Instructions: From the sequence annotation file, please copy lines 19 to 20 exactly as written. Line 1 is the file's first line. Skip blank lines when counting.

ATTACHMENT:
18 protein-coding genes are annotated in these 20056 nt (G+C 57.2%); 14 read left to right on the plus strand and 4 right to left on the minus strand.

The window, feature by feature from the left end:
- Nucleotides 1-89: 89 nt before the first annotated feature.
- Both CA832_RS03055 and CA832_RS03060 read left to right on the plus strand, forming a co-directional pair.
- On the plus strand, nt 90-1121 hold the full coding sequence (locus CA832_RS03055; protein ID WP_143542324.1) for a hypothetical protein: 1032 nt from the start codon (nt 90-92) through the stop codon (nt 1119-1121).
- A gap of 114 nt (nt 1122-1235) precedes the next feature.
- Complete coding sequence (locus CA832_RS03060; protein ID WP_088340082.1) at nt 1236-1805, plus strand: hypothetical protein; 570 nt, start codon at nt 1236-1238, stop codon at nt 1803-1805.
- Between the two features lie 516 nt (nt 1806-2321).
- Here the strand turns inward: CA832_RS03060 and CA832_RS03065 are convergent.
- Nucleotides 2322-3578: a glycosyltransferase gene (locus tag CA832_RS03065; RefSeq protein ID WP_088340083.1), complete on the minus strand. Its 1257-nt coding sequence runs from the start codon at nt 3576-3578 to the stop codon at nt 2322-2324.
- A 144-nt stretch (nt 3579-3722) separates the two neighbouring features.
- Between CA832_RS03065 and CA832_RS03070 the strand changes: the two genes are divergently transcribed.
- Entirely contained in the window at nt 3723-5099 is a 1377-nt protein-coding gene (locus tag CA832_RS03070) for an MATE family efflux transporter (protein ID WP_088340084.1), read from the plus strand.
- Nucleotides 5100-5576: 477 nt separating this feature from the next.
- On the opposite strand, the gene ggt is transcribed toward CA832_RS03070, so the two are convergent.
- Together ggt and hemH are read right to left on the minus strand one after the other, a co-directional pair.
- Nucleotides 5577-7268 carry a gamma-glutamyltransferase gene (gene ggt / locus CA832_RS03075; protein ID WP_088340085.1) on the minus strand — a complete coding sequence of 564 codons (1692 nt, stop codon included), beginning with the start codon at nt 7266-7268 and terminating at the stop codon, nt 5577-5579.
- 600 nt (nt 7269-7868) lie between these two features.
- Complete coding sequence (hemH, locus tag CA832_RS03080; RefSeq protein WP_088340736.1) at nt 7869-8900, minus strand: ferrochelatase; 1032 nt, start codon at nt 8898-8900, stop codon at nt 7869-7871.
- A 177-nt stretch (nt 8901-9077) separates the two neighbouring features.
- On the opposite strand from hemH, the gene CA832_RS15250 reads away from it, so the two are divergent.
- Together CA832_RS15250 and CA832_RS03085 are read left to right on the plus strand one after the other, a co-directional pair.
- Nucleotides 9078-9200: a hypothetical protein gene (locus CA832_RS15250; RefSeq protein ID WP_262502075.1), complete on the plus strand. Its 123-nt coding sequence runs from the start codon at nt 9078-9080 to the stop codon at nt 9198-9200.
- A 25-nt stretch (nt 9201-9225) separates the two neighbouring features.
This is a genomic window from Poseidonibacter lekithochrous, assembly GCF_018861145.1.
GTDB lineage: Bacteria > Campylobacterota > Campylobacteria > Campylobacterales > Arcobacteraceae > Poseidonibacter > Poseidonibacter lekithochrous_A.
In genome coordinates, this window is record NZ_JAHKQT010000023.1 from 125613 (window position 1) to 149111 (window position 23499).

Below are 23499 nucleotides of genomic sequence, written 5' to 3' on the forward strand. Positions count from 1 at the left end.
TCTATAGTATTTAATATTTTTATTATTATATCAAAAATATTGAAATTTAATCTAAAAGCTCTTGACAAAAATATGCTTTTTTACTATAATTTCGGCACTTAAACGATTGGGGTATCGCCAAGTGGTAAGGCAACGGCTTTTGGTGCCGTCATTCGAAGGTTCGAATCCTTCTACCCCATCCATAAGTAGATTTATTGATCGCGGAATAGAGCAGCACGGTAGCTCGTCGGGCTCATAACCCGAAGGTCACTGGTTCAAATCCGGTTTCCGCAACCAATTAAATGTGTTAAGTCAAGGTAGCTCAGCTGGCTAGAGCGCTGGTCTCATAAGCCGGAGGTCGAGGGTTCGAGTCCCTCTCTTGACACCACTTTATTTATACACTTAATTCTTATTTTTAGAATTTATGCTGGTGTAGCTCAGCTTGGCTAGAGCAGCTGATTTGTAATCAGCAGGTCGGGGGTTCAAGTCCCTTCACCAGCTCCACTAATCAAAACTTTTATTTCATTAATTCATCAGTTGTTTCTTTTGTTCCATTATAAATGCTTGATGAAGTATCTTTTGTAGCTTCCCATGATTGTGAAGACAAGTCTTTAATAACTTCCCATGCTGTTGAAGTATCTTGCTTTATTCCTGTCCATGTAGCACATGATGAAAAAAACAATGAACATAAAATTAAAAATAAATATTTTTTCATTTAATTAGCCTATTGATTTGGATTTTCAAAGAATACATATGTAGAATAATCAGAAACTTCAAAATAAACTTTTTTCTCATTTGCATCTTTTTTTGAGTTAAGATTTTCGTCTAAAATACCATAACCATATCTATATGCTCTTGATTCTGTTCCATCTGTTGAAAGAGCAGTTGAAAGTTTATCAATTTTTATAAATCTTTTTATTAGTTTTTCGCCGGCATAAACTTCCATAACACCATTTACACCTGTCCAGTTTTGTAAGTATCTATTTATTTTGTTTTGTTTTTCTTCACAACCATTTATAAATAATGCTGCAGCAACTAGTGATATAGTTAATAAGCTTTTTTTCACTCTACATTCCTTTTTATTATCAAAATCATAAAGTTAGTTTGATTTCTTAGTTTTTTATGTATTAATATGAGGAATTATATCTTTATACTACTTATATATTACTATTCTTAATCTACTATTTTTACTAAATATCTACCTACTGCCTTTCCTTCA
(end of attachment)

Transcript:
- Complete coding sequence (hemH, locus tag CA832_RS03080; RefSeq protein WP_088340736.1) at nt 7869-8900, minus strand: ferrochelatase; 1032 nt, start codon at nt 8898-8900, stop codon at nt 7869-7871.
- A 177-nt stretch (nt 8901-9077) separates the two neighbouring features.